The update process took a total of less than 10 minutes from start to finish. When it was complete, the console window closed, my phone returned to its lock screen, and I confirmed, in the Zune software and on the phone itself, that the device had indeed been updated to the latest version.

I did a few quick tests to confirm that every function was working as expected, and saw nothing out of the ordinary. Indeed, the phone feels faster, and apps load noticeably quicker than before. I also checked out the copy-and-paste feature and confirmed that it is indeed available. More on that later.

Do I recommend that you run an unauthorized updater on a $500 [*] device? Absolutely not. The rewards are relatively small, and the wait should be only a few weeks, even for AT&T. Still, if you’re aware of the potential problems and are willing to accept the risks, it’s comforting to know that you really can bypass the carriers.

If you’ve decided to take the plunge and update a WP7 device, leave a comment in the TalkBack section and let me know how it went for you.

Update: Several owners of Samsung Focus phones have commented that they had problems with the update. According to Walsh, the fix is to run the Windows Phone Support Tool and restore the phone to its original firmware first, then perform the update. Although I've seen this option I haven't tested it and can't personally recommend it.

[*] In the comments, several readers took issue with my warning about the potential for bricking "a $500 device." They point out that you can get a Windows Phone for $50 from AT&T or for a buck from a third-party reseller such as Amazon. That is true IF you do not currently have a contract AND you are willing to sign a two-year agreement. After you purchase that subsidized device, you have a contractual obligation. If you lose your phone, drop it in a lake, brick it with a faulty software installation, or otherwise render it unusable, you will have to pay the full, unsubsidized cost (the "no commitment" price) for a replacement device. Currently at AT&T, that is $450 + tax and shipping for an HTC Surround, for a total price of around $500. The Samsung Focus goes for $350 unsubsidized.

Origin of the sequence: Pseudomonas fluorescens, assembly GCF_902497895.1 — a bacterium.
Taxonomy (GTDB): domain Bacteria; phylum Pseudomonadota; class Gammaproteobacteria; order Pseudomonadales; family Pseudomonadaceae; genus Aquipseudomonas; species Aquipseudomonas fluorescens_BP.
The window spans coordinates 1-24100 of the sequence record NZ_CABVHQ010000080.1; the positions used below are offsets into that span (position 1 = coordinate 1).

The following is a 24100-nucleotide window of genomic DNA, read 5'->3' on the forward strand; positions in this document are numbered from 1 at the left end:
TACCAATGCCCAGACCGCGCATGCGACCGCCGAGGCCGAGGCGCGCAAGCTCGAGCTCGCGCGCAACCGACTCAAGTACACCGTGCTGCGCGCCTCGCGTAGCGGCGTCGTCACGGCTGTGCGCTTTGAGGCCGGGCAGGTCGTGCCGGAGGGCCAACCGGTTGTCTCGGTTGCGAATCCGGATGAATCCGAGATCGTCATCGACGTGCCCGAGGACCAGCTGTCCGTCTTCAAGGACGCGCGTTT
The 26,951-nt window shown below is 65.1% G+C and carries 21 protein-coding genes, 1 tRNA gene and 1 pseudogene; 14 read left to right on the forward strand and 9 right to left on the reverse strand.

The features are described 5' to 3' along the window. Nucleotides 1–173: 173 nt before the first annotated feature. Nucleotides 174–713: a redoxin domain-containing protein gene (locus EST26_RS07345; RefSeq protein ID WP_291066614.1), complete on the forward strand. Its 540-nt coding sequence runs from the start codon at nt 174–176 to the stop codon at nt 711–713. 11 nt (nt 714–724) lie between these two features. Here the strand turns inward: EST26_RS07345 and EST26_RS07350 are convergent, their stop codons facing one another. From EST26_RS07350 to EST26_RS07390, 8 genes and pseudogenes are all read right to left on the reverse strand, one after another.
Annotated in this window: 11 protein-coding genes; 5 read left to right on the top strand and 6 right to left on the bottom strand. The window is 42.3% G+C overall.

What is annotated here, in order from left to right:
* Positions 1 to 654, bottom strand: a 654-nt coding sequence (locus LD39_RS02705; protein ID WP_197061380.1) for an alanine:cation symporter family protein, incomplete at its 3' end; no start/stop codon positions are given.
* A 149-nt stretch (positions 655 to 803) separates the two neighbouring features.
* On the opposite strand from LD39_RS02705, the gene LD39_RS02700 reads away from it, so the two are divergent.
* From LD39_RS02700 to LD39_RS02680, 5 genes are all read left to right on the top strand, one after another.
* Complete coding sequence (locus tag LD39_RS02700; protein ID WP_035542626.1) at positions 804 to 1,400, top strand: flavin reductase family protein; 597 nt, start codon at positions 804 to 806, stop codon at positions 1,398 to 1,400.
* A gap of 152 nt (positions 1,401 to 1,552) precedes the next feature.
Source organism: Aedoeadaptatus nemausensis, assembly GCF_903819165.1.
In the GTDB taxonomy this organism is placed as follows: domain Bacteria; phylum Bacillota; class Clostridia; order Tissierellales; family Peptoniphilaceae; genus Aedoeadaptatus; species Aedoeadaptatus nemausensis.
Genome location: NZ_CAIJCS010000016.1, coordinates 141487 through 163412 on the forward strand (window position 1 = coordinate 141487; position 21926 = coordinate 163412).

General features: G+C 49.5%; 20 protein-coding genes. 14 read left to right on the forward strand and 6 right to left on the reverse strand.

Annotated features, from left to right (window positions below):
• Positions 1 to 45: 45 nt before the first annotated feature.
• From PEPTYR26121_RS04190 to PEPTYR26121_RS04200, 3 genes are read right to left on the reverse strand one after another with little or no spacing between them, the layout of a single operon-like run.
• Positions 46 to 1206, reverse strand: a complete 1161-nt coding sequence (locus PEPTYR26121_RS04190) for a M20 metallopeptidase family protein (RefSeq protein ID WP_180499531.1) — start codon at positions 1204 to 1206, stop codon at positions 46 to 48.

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Topics: Telcos, Microsoft, Mobility, Operating Systems, Software, Software Development, Windows

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40 comments
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  • RE: Developer bypasses carriers, delivers Windows Phone update

    <i>"Do I recommend that you run an unauthorized updater on a $500 device?"</i><br><br>Did someone pay 500 bucks for their phone?<br>Or is that the MSRP?

    You can get them from Amazon for $01.
    Return_of_the_jedi
    • You don't get that price for a replacement device

      @Return_of_the_jedi

      You can get them from Amazon for $1 IF you do not currently have a contract AND you are willing to sign a two-year agreement. If you have a contract already, you will have to pay the full, unsubsidized cost (the "no commitment" price) for a replacement device. Currently at AT&T, that is $450 + tax and shipping for an HTC Surround. Total around $500.

      Any more questions?
      Ed Bott
      • RE: Developer bypasses carriers, delivers Windows Phone update

        @Ed Bott

        So you really <i>don't</i> want to brick it. It stands as good advice.

        Thanks Ed.
        Return_of_the_jedi
      • RE: Developer bypasses carriers, delivers Windows Phone update

        @Ed Bott
        I am all for bypassing the carriers, seeing as they dont really care that much about our happiness with them anyhow, (part of why I dumped ATT) now granted it doesnt sound like you are rooting the phone to accomplish this, but are you in anyway subverting your contract with your carrier if you do this?
        nickdangerthirdi@...
    • Message has been deleted.

      ipadsucks
      • Message has been deleted.